The Coffee Inspector: Flat White VS Cortado


The Cappuccino was once considered extravagant and even outlandish coffee in the United States. Today, with a third-wave of coffee like Flat White & Cortado in a full swing and showing no signs of slowing down, it has become accepted in coffee shops all over the country. As the popularity of Cappuccino grew, similar, but less known coffee drinks also started appearing.

Today, we have several choices when it comes to espresso with milk. Latte is the best-known, but far from the only option. Words like Cortado, Flat white, and Macchiato have entered the baristas’ vocabulary some time ago, but still, there are plenty of coffee lovers out there who get confused about what exactly is the difference between these drinks. Let us try and explain Flat White & Cortado for starters.

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Flat White

The origin of Flat White is hotly disputed between coffee aficionados of Australia and New Zealand, with each group claiming that the drink was invented in their country. What is known is that the drink appeared in cafes in both countries sometimes during the 1980s. Australians claim that the drink was popularized because of the way heat and change of diet affect local cows, causing their milk losing the ability to froth.

That is why their Cappuccinos turned out flat and the new drink was born. Kiwis tell a similar story, saying that Flat White was born out of a failed Cappuccino attempt. Be that as it may, the origin story isn’t that relevant to our enjoyment of the drink. Flat White combines espresso with a fine, velvety milk microfoam.

Although the milk is steamed, it isn’t as frothy as in some other drinks and there is less of it, allowing the taste of espresso to dominate each mouthful. The crema is mixed into the microfoam, creating a uniformed layer, which settles to a thickness of about five millimeters. This makes Flat White a popular drink for various latte art drawings.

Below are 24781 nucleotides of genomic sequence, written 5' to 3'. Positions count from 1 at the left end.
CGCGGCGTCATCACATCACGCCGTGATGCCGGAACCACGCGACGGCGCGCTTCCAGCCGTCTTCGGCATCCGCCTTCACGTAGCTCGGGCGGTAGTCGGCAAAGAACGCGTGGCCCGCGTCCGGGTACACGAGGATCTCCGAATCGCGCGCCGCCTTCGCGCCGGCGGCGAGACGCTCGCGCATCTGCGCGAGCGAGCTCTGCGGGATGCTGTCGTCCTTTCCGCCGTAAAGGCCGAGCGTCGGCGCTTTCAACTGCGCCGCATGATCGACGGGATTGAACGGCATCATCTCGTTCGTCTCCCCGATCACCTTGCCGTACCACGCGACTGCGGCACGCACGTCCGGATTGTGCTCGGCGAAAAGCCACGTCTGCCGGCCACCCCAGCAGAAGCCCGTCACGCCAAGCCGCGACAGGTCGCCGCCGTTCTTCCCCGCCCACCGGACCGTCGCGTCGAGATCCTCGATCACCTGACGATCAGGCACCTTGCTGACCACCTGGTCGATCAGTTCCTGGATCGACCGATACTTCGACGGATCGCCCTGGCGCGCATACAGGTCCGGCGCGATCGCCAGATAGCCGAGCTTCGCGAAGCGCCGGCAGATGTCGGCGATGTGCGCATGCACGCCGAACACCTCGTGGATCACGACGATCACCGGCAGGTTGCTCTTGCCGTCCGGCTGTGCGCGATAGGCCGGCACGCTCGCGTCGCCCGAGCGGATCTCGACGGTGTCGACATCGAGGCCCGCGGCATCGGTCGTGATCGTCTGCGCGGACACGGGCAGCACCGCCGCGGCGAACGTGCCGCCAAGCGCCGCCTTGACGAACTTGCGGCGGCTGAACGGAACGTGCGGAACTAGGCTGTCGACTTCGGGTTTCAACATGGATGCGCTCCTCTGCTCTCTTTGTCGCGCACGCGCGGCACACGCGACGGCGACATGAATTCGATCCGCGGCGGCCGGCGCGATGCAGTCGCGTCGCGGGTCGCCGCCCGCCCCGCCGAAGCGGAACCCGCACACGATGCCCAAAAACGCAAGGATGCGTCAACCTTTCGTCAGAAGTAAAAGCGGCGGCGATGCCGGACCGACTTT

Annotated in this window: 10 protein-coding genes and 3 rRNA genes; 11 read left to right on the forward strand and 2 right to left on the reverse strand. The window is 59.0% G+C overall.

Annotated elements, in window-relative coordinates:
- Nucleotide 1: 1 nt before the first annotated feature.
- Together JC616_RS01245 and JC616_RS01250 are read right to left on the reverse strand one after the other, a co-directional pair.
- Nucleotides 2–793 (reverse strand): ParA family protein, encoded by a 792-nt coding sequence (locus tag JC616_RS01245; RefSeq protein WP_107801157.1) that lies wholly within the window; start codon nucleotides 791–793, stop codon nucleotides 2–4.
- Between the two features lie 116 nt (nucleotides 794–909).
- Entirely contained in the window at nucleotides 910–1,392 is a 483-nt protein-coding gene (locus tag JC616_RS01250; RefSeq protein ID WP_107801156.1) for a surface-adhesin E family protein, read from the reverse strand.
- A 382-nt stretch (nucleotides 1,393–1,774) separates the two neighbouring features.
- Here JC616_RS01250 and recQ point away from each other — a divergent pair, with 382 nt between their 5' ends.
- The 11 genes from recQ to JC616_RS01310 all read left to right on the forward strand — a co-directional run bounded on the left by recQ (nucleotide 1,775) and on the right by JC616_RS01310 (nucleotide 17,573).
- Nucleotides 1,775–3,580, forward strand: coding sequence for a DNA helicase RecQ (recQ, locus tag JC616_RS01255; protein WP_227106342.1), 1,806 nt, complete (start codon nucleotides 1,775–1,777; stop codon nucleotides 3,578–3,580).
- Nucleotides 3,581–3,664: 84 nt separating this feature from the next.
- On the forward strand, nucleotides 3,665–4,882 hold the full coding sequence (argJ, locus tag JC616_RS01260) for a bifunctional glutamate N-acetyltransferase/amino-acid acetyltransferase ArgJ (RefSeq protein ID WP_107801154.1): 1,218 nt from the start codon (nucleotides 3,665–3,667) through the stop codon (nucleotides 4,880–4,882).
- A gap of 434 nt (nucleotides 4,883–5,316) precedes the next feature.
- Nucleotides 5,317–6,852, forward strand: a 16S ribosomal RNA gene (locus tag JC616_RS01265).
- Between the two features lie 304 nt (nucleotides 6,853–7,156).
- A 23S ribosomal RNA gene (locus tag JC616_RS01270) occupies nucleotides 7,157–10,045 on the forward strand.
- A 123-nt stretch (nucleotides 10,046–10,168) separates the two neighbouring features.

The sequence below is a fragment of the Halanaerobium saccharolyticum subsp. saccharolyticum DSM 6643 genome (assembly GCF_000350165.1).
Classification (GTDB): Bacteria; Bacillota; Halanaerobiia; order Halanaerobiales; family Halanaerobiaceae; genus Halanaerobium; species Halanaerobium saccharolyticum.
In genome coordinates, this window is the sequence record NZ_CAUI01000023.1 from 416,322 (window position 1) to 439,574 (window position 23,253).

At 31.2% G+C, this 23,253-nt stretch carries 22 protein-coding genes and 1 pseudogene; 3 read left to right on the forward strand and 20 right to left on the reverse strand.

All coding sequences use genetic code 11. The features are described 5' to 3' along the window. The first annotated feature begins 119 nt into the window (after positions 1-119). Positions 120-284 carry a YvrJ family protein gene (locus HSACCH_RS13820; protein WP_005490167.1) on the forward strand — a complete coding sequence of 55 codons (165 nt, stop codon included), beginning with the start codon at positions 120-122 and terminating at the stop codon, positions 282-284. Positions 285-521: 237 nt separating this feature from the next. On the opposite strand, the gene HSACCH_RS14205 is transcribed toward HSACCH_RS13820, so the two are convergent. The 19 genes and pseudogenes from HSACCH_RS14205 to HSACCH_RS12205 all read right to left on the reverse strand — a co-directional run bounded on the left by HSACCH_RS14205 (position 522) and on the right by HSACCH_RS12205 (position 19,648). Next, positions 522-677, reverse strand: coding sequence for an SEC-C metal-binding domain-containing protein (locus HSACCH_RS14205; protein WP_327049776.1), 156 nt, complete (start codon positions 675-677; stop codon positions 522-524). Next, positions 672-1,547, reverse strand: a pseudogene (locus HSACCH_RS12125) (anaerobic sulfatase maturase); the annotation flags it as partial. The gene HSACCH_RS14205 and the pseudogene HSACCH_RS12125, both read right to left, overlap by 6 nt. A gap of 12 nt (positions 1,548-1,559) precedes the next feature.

Learn how to froth your milk for your coffee drinks in “How to Froth Milk for Cappuccinos“.


Cortado in Spanish means “cut” and is used for any coffee that has been cut with milk, as opposed to “solo Corto”, which is black coffee. The word is similar in meaning with Italian macchiato or French noisette, all denoting coffee with milk. Depending on where you are, Cordite in the United States is also known as Gibraltar, after a glass that is served in, but you will rarely hear it called that way from the West Coast.

It consists of a double shot of espresso and an ounce or two of steamed milk. This amount of milk reduces the acidity in coffee, resulting in a fairly sweet drink. The coffee – milk ratio in a cortado is similar to a cappuccino, the difference is in the temperature of the milk. Cappuccino is usually served a little colder, so it can be drunk immediately, while cortado is meant to cool off a bit.

Be sure to also check out our ongoing series “Coffee Insight: Latte VS Flat White“.

For many people, these differences are immaterial and only very experienced coffee drinkers will be able to tell Flat White and Cortado apart solely on taste. Visually, the task is much easier, and not just by the difference in tableware.

Are you a coffee lover? Of course, you are! Become a part of our exclusive Coffee Sesh Facebook Group, Daily Coffee Talk, and join our expanding coffee community. And don’t forget— we’re on Pinterest and Instagram! Check us out for daily coffee content.

Be sure to also read similar topics from us like “Best Milk For Frothing” or “8 Popular Coffee Drinks in Europe“.

Thank you for reading! We’ll brew ya later!! ☕️

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